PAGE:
Born To Die Born To Die


Lana Del Rey Lana Del ReyBorn To Die

6.7 / 10

Suppose we're talking lingerie: “Born To Die” could have been a set by Agent Provocateur, but it didn't get past Victoria's Secret. It's seductive, yes. It's sexy, that, too. It increases the libido, sure. But it's not Agent Provocateur. Suppose we're talking trip-hop: “Born To Die” could have evoked Portishead, but it didn't get past Morcheeba. It's exciting, yes. It's dramatic, yes. It's melancholic, that, too. But it's not Beth Gibbons or Adrien Utley, and Geoff Barrow’s not making the beats. Suppose we're talking cinema: “Born To Die” could have been on the soundtrack of “Mulholland Drive”, but it's on the score of “Drive”. It's dark, mildly. It's twisted, sure. It's sexy, oh yes. But it's not David Lynch. And the same thing goes for Lana del Rey's definition of herself: “self-styled gangsta Nancy Sinatra”. There's not much of Nancy Sinatra here, and even less gangsta.

For every brilliant moment on “ Born To Die”, there are two embarrassing ones. Listening to “Blue Jeans”, “Video Games” and “Born To Die” (which sounds overwhelming and breath-taking as part of the album, much more so than as an advance single) in a row is heaven. Lana has got incredible style: the intonation, the cadence, the gangsta Nancy Sinatra feel – purring the ultra-sexy “you fit me better than my favourite sweater”, taking her finger to her mouth when she sings, with that posh manicure, thinking she's a ghetto baddie. In between comes “Off To The Races”, and later “ Diet Mountain Dew”, you hear her promises of ultimate love (with verses as cool as “ Diet Mountain Dew baby New York City / Never was there ever a girl so pretty / Do you think we'll be in love forever?”) and you imagine her as Laura Dern in “ Wild At Heart”; smoking a cigarette in a convertible, loudly blowing bubble gum, suddenly turning up the music and insisting Nicolas Cage stops the car to dance like there's no tomorrow. And you believe her - you melt with every “babe”, with every mention of love, until the very end.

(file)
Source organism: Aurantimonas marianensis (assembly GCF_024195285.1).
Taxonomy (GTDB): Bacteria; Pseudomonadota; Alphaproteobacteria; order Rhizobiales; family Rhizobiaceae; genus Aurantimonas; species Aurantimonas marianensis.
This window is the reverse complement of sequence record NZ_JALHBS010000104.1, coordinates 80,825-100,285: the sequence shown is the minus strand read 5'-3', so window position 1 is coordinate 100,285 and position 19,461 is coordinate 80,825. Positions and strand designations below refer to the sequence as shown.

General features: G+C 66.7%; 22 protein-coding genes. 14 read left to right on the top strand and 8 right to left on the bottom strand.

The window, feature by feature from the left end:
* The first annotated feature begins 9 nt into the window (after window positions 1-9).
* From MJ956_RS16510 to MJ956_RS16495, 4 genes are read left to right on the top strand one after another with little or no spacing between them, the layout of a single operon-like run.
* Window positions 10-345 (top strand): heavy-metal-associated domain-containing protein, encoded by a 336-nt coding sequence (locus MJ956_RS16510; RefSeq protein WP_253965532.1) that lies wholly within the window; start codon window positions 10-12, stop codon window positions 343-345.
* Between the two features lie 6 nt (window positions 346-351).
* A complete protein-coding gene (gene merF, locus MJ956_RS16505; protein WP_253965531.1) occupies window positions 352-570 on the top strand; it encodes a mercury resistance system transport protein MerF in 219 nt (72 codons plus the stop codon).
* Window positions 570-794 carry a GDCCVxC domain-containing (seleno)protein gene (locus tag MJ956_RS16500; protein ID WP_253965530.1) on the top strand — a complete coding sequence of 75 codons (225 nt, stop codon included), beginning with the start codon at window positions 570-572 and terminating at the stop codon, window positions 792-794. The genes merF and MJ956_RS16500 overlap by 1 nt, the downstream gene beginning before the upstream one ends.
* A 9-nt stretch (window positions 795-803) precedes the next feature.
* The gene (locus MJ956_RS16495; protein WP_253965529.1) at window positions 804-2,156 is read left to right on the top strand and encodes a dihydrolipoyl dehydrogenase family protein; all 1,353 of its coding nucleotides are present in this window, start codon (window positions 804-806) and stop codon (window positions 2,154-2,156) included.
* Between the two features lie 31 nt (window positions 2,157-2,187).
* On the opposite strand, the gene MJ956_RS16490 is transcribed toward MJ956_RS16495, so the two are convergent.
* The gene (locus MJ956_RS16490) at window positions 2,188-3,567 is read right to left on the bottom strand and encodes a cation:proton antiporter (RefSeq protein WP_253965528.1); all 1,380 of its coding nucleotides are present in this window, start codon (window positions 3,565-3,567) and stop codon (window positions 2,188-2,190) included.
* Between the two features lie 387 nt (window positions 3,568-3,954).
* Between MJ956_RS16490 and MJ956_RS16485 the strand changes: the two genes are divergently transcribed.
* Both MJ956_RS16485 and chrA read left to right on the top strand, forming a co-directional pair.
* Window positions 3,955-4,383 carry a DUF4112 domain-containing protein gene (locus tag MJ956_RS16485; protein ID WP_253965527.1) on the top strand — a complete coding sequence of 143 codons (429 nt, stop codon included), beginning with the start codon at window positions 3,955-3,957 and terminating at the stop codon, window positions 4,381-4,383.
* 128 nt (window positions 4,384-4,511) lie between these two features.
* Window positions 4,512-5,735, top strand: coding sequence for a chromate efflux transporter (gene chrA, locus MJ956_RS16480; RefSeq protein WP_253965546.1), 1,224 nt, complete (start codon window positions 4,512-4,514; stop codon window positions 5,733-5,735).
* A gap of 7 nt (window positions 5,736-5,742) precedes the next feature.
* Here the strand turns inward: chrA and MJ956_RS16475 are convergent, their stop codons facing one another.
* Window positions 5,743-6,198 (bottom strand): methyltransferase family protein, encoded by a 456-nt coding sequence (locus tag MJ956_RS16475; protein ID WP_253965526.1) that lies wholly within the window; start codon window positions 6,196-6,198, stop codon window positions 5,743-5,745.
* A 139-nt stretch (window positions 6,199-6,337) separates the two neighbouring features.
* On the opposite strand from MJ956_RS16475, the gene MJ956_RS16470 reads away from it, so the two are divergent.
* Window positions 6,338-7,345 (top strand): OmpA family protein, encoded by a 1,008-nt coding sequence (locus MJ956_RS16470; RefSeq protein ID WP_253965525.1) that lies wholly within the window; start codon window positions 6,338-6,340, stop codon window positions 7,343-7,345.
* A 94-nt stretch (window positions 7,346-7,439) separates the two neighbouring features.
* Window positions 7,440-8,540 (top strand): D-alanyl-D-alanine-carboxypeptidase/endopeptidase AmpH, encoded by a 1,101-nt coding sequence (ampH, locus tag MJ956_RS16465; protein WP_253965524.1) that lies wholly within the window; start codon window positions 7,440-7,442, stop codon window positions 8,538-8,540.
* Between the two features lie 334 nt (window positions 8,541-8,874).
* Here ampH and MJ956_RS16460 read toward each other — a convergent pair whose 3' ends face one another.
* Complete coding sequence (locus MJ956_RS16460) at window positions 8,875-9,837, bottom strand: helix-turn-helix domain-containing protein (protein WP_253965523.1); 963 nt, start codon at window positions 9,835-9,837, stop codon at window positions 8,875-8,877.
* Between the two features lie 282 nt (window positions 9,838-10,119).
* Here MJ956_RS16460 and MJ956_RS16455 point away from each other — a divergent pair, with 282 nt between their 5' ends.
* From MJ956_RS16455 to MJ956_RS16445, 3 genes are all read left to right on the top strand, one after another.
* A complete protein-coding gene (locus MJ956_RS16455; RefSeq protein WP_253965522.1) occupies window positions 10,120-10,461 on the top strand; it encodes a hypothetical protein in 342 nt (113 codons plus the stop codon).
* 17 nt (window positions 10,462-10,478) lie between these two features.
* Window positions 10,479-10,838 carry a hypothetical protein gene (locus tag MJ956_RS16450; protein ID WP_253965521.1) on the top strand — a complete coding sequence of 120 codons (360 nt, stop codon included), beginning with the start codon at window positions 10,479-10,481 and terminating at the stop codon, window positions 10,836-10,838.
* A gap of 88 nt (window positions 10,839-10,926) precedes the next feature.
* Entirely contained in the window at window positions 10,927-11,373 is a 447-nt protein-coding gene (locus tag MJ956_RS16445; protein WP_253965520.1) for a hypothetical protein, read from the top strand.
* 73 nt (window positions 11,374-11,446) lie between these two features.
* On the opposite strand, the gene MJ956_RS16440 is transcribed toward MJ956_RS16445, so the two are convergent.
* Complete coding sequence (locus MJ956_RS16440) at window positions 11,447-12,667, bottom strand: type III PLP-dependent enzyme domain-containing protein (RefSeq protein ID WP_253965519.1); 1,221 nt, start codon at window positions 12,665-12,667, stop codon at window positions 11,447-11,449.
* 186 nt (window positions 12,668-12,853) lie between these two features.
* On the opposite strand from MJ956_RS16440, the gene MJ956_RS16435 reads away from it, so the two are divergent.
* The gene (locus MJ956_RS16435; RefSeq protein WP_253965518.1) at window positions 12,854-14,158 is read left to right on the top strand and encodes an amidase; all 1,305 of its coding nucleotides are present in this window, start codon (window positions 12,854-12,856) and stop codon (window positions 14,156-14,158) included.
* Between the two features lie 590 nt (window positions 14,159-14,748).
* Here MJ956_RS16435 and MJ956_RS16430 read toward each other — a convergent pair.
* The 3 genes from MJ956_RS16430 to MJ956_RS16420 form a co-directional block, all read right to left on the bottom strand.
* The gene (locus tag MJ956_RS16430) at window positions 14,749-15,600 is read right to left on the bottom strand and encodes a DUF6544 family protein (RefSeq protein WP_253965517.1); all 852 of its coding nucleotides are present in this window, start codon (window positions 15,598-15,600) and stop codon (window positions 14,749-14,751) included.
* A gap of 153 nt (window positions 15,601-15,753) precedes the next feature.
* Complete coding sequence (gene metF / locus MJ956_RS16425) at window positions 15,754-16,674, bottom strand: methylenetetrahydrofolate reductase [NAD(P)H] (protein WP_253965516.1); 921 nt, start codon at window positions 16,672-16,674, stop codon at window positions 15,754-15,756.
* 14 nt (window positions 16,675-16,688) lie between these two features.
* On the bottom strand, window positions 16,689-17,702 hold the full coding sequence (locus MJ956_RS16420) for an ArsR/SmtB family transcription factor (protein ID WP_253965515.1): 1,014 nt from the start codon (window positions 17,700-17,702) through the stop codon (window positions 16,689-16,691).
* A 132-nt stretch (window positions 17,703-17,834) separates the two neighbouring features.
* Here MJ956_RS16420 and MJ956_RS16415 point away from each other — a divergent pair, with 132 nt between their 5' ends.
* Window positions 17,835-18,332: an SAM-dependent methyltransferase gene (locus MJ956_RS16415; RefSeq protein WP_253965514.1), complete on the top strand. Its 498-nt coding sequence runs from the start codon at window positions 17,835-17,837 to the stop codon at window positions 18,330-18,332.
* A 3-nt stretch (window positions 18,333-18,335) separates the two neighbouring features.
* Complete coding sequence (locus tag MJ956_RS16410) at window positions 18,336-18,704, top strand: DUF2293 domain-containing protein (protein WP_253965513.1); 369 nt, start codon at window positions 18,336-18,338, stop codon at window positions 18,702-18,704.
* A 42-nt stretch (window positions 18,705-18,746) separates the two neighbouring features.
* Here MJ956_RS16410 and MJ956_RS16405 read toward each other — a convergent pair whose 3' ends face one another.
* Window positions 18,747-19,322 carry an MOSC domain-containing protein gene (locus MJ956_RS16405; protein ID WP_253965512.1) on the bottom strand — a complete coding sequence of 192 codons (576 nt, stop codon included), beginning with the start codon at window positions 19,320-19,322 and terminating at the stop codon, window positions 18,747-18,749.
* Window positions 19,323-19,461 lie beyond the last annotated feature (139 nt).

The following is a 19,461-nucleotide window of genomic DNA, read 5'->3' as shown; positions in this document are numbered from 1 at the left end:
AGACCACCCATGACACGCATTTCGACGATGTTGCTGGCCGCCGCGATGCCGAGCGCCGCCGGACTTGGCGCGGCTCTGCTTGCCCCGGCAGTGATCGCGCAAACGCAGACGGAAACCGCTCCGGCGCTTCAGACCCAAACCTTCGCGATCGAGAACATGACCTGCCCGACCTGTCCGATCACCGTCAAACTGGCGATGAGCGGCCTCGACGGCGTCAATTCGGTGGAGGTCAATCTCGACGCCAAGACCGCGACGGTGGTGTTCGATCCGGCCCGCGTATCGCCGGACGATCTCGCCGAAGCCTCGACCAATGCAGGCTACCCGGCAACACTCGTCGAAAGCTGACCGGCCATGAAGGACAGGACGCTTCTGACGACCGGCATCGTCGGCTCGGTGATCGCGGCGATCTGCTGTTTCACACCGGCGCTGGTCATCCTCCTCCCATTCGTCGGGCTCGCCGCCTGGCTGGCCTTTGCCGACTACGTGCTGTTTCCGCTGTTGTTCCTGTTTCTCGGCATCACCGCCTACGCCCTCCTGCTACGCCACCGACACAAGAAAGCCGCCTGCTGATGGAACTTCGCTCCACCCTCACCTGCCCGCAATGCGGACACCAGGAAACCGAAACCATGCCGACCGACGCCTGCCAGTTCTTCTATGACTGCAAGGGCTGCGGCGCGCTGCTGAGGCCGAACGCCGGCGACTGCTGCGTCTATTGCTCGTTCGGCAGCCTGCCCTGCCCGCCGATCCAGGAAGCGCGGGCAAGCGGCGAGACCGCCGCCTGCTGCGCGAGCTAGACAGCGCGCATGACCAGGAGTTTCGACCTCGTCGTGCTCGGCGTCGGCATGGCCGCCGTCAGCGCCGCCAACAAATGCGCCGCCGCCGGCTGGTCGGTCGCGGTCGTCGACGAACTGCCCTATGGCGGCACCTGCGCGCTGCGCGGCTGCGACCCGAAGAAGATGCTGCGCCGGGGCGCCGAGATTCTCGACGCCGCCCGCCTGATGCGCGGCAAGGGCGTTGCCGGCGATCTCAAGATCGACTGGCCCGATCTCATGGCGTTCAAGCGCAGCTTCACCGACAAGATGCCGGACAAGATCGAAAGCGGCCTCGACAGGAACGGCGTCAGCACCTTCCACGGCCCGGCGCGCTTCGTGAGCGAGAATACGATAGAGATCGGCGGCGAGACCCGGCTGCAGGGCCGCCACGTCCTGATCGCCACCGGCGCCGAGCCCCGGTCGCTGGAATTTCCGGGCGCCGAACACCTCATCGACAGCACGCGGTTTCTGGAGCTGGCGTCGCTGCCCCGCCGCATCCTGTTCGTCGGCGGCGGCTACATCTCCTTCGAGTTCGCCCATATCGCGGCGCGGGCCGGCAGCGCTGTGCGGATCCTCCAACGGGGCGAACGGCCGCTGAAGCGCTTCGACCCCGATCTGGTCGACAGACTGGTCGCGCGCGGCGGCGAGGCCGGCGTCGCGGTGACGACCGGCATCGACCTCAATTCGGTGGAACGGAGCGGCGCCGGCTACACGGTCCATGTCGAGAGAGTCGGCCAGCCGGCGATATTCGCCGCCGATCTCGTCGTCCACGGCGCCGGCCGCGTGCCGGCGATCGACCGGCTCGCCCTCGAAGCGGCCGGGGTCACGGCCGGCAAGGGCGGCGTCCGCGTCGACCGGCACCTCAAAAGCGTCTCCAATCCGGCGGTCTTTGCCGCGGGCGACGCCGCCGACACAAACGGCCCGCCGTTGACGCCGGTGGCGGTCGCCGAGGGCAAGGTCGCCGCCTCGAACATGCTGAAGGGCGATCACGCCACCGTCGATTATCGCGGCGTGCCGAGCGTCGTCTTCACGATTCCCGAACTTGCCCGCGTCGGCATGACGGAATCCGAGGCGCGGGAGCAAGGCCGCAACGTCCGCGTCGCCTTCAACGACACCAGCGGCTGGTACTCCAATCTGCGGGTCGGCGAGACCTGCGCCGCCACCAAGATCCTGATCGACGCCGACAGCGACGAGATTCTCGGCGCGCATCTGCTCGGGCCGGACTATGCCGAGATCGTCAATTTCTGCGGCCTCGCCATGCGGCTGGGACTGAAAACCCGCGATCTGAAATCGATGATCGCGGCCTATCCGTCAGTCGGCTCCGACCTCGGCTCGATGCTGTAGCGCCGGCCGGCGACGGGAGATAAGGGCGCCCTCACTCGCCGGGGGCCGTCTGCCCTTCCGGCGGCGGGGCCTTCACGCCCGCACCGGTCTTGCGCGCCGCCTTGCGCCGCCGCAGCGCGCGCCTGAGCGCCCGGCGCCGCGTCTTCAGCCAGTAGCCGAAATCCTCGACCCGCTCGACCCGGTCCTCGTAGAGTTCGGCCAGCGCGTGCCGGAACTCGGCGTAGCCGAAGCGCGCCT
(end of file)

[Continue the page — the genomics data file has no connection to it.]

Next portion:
But then comes “ National Anthem” (will that be the most-played song in the United States on the 4th of July this year?) and “Dark Paradise”, and everything becomes way too obvious. Like too much unnecessary cleavage, or a skirt creeping up too high. It's the moment when all the cool goes out the window and things become so blatant that it's embarrassing. Out goes the melodramatic elegance, the white satin disappears and in comes the teen pop - very much out of keeping with the initial idea. It’s as if she wanted to be Beth Gibbons and Katy Perry. The lyrics become a cliché (the girl declares her eternal love for the bad boy, the girl who roams the streets with her best friends because they are bad girls, the girl obsessed with expensive cars and sexy clubs) and there are moments that drive you insane. For example when she spells “d.a.r.k.” ad nauseam, on “ Lolita”, or when she pants (way) too much on “National Anthem”. After the repetition of “ Million Dollar Man” (more intrigue, more mystery, more danger, more clichés) comes “Summertime Sadness”, which, although it has a leitmotiv you could find horrible (empathising with the summery sadness of the gangsta chick could be complicated), is one of the most solid songs on the album. “Without You” and “ Lucky Ones” (both of them bonus tracks on the special edition) are, again, too obvious, monotonous and embarrassing. They want to be Mazzy Star tracks, but Hope Sandoval isn't around.

Suppose we're talking records that were promising, but didn't get past shaky, despite some brilliant moments. “ Born To Die” is one of those.

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